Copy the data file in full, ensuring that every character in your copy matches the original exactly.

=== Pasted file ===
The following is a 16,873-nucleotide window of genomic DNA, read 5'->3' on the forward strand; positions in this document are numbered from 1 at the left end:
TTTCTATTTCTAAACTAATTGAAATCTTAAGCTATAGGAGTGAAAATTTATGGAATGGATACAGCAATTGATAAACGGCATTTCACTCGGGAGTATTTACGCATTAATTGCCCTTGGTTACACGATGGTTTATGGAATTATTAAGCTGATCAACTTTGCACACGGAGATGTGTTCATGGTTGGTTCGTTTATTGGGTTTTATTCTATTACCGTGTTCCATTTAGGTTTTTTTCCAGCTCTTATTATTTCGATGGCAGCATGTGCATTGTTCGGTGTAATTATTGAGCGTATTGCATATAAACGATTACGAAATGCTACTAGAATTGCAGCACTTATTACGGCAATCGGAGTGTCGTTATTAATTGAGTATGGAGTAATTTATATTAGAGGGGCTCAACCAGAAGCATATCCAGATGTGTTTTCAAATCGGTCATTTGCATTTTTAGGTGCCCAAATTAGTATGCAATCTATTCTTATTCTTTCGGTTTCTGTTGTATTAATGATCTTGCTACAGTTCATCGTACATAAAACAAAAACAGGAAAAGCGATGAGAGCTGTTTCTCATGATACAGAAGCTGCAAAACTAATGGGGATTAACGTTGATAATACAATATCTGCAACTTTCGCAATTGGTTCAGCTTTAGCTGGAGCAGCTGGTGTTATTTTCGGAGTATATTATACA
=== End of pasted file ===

The following is a 16,873-nucleotide window of genomic DNA, read 5'->3' on the forward strand; positions in this document are numbered from 1 at the left end:
TTTCTATTTCTAAACTAATTGAAATCTTAAGCTATAGGAGTGAAAATTTATGGAATGGATACAGCAATTGATAAACGGCATTTCACTCGGGAGTATTTACGCATTAATTGCCCTTGGTTACACGATGGTTTATGGAATTATTAAGCTGATCAACTTTGCACACGGAGATGTGTTCATGGTTGGTTCGTTTATTGGGTTTTATTCTATTACCGTGTTCCATTTAGGTTTTTTTCCAGCTCTTATTATTTCGATGGCAGCATGTGCATTGTTCGGTGTAATTATTGAGCGTATTGCATATAAACGATTACGAAATGCTACTAGAATTGCAGCACTTATTACGGCAATCGGAGTGTCGTTATTAATTGAGTATGGAGTAATTTATATTAGAGGGGCTCAACCAGAAGCATATCCAGATGTGTTTTCAAATCGGTCATTTGCATTTTTAGGTGCCCAAATTAGTATGCAATCTATTCTTATTCTTTCGGTTTCTGTTGTATTAATGATCTTGCTACAGTTCATCGTACATAAAACAAAAACAGGAAAAGCGATGAGAGCTGTTTCTCATGATACAGAAGCTGCAAAACTAATGGGGATTAACGTTGATAATACAATATCTGCAACTTTCGCAATTGGTTCAGCTTTAGCTGGAGCAGCTGGTGTTATTTTCGGAGTATATTATACA